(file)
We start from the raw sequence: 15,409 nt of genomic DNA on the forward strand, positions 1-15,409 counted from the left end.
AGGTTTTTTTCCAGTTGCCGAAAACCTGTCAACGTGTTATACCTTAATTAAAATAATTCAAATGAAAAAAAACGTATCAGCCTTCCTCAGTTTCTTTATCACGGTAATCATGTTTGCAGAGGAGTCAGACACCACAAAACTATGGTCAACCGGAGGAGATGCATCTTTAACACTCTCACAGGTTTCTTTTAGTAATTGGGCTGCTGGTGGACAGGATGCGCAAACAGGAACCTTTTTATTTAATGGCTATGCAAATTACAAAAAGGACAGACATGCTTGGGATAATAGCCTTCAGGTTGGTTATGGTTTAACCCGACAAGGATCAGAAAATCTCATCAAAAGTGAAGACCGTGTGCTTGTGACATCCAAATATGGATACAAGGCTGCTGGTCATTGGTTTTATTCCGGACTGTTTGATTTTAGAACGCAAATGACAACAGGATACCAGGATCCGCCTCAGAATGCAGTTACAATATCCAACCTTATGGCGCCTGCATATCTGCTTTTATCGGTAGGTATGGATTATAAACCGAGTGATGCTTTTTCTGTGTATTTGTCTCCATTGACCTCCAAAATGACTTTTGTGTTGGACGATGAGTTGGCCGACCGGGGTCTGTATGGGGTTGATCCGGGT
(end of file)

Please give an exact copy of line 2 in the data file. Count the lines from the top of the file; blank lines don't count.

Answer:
AGGTTTTTTTCCAGTTGCCGAAAACCTGTCAACGTGTTATACCTTAATTAAAATAATTCAAATGAAAAAAAACGTATCAGCCTTCCTCAGTTTCTTTATCACGGTAATCATGTTTGCAGAGGAGTCAGACACCACAAAACTATGGTCAACCGGAGGAGATGCATCTTTAACACTCTCACAGGTTTCTTTTAGTAATTGGGCTGCTGGTGGACAGGATGCGCAAACAGGAACCTTTTTATTTAATGGCTATGCAAATTACAAAAAGGACAGACATGCTTGGGATAATAGCCTTCAGGTTGGTTATGGTTTAACCCGACAAGGATCAGAAAATCTCATCAAAAGTGAAGACCGTGTGCTTGTGACATCCAAATATGGATACAAGGCTGCTGGTCATTGGTTTTATTCCGGACTGTTTGATTTTAGAACGCAAATGACAACAGGATACCAGGATCCGCCTCAGAATGCAGTTACAATATCCAACCTTATGGCGCCTGCATATCTGCTTTTATCGGTAGGTATGGATTATAAACCGAGTGATGCTTTTTCTGTGTATTTGTCTCCATTGACCTCCAAAATGACTTTTGTGTTGGACGATGAGTTGGCCGACCGGGGTCTGTATGGGGTTGATCCGGGT